# If root(3)(3(root(3)x - 1/(root(3)x))) = 2, then root(3)x + 1/(root(3)x) = what?

Feb 4, 2015

$\sqrt[3]{3 \left(\sqrt[3]{x} - \frac{1}{\sqrt[3]{x}}\right)} = 2$

and we want to solve for:

$\sqrt[3]{x} + \frac{1}{\sqrt[3]{x}}$ (note the + instead of -)

which means we need to do a bit more work and solve for $x$ and then use our x value to solve for:

$\left(\sqrt[3]{x} + \frac{1}{\sqrt[3]{x}}\right)$

We then take each side to the exponent 3 (which gets rid of the cube root on the left hand side):
${\left(\sqrt[3]{3 \left(\sqrt[3]{x} - \frac{1}{\sqrt[3]{x}}\right)}\right)}^{3} = {2}^{3}$

Taking the cube root of a number is equivalent to taking a fractional exponent of 1/3 and so this simplifies to:
${\left(3 \left(\sqrt[3]{x} - \frac{1}{\sqrt[3]{x}}\right)\right)}^{\frac{3}{3}} = 8$

$3 \left(\sqrt[3]{x} - \frac{1}{\sqrt[3]{x}}\right) = 8$

We then divide both sides by 3 (to get ride of the multiplication by 3 on the left hand side)
$3 \frac{\sqrt[3]{x} - \frac{1}{\sqrt[3]{x}}}{3} = \frac{8}{3}$

$\sqrt[3]{x} - \frac{1}{\sqrt[3]{x}} = \frac{8}{3}$

Next we multiply both sides by $\sqrt[3]{x}$ to remove it from the denominator of the second term

${\sqrt[3]{x}}^{2} - 1 = \frac{8 \cdot \sqrt[3]{x}}{3}$

${\sqrt[3]{x}}^{2} - \frac{8 \cdot \sqrt[3]{x}}{3} - 1 = 0$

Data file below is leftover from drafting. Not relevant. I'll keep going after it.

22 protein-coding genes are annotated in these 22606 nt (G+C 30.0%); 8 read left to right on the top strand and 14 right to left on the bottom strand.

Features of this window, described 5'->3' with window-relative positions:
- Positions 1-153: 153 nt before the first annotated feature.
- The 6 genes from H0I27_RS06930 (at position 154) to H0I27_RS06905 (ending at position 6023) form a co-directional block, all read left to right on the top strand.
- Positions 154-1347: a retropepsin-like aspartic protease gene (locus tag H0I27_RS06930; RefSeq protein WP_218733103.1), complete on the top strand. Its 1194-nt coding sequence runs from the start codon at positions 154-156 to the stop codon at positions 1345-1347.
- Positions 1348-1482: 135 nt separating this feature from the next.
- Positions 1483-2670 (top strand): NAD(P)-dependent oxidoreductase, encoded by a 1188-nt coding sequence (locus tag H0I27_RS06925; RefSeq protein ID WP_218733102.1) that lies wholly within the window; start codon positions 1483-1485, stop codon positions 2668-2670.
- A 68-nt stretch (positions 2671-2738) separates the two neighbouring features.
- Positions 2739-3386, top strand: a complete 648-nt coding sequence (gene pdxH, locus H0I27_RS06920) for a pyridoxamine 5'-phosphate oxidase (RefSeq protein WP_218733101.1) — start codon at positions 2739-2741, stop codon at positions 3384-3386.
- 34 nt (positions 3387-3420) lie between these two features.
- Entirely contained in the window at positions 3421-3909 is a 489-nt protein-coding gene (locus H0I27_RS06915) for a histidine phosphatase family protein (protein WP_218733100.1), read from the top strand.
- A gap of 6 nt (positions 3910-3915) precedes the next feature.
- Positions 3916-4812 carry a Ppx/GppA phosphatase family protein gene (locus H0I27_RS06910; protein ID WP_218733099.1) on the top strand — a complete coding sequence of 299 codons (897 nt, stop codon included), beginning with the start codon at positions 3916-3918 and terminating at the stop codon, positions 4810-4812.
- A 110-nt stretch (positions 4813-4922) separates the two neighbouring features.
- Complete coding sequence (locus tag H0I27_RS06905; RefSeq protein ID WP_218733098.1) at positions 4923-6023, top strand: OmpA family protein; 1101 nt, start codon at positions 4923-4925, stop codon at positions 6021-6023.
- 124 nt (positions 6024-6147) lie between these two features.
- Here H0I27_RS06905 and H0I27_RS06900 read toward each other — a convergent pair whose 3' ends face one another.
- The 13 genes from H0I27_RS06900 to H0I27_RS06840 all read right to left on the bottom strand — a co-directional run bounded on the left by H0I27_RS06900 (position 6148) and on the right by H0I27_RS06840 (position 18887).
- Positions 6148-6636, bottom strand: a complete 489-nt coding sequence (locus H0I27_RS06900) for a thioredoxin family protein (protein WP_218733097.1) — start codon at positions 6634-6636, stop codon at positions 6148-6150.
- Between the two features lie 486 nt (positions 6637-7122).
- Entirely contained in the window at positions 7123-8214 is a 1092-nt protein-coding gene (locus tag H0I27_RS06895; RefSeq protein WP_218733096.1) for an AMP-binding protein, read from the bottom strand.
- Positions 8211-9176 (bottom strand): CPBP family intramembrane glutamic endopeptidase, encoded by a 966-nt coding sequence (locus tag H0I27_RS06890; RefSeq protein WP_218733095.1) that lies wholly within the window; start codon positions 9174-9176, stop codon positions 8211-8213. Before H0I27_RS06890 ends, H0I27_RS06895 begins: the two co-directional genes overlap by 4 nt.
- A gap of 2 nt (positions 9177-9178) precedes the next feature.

You might not immediately recognize it, but this is a quadratic equation. To make that more obvious, we're going to temporarily substitute $\sqrt[3]{x}$. Let's choose a new variable $y$ to represent $\sqrt[3]{x}$:

$y = \sqrt[3]{x}$

And now our equation becomes:

${y}^{2} - 8 \frac{y}{3} - 1 = 0$

which more closely resembled what we expect from a quadratic equation. Using the quadratic formula and the letter $y$ now instead of the traditional $x$:

 y = (-b ±sqrt(b^2 - 4ac))/(2a)

we find that:

$y = 3$ and $y = - \frac{1}{3}$

Now we'll substitute back our function of x for y: $y = \sqrt[3]{x}$

$\sqrt[3]{x} = 3$
$x = {3}^{3}$
$x = 27$

and

$\sqrt[3]{x} = - \frac{1}{3}$
$x = {\left(- \frac{1}{3}\right)}^{3}$
$x = - \frac{1}{27}$

So we have two solutions for x:
$x = 27$ and $x = - \frac{1}{27}$

Using either of these values ($27 \mathmr{and} - \frac{1}{27}$), we should be able to find the answer to the original problem:

$\sqrt[3]{x} + \frac{1}{\sqrt[3]{x}}$
$= \sqrt[3]{27} + \frac{1}{\sqrt[3]{27}}$

We know that $\sqrt[3]{27} = 3$ which means:

$= 3 + \frac{1}{3}$

$= \frac{9 + 1}{3}$

$= \frac{10}{3}$